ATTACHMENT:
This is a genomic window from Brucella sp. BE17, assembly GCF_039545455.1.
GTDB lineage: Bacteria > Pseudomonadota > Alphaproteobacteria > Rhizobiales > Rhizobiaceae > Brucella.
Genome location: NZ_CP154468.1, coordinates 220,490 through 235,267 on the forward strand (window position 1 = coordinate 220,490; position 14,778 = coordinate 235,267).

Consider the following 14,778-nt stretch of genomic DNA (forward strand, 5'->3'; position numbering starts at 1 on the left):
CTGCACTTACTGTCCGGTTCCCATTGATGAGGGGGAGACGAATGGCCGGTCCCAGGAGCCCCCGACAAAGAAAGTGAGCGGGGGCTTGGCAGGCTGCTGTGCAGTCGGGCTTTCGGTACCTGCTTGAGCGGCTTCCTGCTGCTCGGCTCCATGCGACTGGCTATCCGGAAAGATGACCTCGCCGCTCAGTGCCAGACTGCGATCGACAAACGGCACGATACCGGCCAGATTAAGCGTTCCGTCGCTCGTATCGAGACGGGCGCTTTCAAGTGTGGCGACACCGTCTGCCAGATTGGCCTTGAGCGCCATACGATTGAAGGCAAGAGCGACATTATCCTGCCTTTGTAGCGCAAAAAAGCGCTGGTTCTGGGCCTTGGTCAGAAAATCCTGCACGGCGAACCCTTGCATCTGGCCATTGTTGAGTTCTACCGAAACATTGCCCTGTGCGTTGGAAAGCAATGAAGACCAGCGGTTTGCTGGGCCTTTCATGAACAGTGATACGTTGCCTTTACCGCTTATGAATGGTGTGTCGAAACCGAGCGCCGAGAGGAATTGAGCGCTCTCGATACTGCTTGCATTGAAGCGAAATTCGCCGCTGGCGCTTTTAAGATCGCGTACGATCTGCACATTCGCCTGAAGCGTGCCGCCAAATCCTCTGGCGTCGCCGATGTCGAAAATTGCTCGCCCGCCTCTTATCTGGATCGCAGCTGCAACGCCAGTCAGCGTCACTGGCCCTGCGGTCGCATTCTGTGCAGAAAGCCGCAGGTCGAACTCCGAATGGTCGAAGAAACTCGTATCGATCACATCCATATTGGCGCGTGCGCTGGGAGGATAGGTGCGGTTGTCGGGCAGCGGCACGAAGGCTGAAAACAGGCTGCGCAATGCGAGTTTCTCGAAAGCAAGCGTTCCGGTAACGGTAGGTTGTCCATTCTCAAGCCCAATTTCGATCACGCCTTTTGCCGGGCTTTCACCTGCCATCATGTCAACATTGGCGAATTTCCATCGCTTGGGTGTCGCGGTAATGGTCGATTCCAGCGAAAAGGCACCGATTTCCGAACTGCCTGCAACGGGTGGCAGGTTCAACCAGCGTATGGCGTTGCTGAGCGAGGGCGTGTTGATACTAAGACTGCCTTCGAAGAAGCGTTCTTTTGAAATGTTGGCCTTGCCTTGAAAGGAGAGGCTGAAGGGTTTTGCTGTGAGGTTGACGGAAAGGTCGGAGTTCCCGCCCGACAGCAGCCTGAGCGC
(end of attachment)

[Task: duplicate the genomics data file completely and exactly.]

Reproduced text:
This is a genomic window from Brucella sp. BE17, assembly GCF_039545455.1.
GTDB lineage: Bacteria > Pseudomonadota > Alphaproteobacteria > Rhizobiales > Rhizobiaceae > Brucella.
Genome location: NZ_CP154468.1, coordinates 220,490 through 235,267 on the forward strand (window position 1 = coordinate 220,490; position 14,778 = coordinate 235,267).

Consider the following 14,778-nt stretch of genomic DNA (forward strand, 5'->3'; position numbering starts at 1 on the left):
CTGCACTTACTGTCCGGTTCCCATTGATGAGGGGGAGACGAATGGCCGGTCCCAGGAGCCCCCGACAAAGAAAGTGAGCGGGGGCTTGGCAGGCTGCTGTGCAGTCGGGCTTTCGGTACCTGCTTGAGCGGCTTCCTGCTGCTCGGCTCCATGCGACTGGCTATCCGGAAAGATGACCTCGCCGCTCAGTGCCAGACTGCGATCGACAAACGGCACGATACCGGCCAGATTAAGCGTTCCGTCGCTCGTATCGAGACGGGCGCTTTCAAGTGTGGCGACACCGTCTGCCAGATTGGCCTTGAGCGCCATACGATTGAAGGCAAGAGCGACATTATCCTGCCTTTGTAGCGCAAAAAAGCGCTGGTTCTGGGCCTTGGTCAGAAAATCCTGCACGGCGAACCCTTGCATCTGGCCATTGTTGAGTTCTACCGAAACATTGCCCTGTGCGTTGGAAAGCAATGAAGACCAGCGGTTTGCTGGGCCTTTCATGAACAGTGATACGTTGCCTTTACCGCTTATGAATGGTGTGTCGAAACCGAGCGCCGAGAGGAATTGAGCGCTCTCGATACTGCTTGCATTGAAGCGAAATTCGCCGCTGGCGCTTTTAAGATCGCGTACGATCTGCACATTCGCCTGAAGCGTGCCGCCAAATCCTCTGGCGTCGCCGATGTCGAAAATTGCTCGCCCGCCTCTTATCTGGATCGCAGCTGCAACGCCAGTCAGCGTCACTGGCCCTGCGGTCGCATTCTGTGCAGAAAGCCGCAGGTCGAACTCCGAATGGTCGAAGAAACTCGTATCGATCACATCCATATTGGCGCGTGCGCTGGGAGGATAGGTGCGGTTGTCGGGCAGCGGCACGAAGGCTGAAAACAGGCTGCGCAATGCGAGTTTCTCGAAAGCAAGCGTTCCGGTAACGGTAGGTTGTCCATTCTCAAGCCCAATTTCGATCACGCCTTTTGCCGGGCTTTCACCTGCCATCATGTCAACATTGGCGAATTTCCATCGCTTGGGTGTCGCGGTAATGGTCGATTCCAGCGAAAAGGCACCGATTTCCGAACTGCCTGCAACGGGTGGCAGGTTCAACCAGCGTATGGCGTTGCTGAGCGAGGGCGTGTTGATACTAAGACTGCCTTCGAAGAAGCGTTCTTTTGAAATGTTGGCCTTGCCTTGAAAGGAGAGGCTGAAGGGTTTTGCTGTGAGGTTGACGGAAAGGTCGGAGTTCCCGCCCGACAGCAGCCTGAGCGC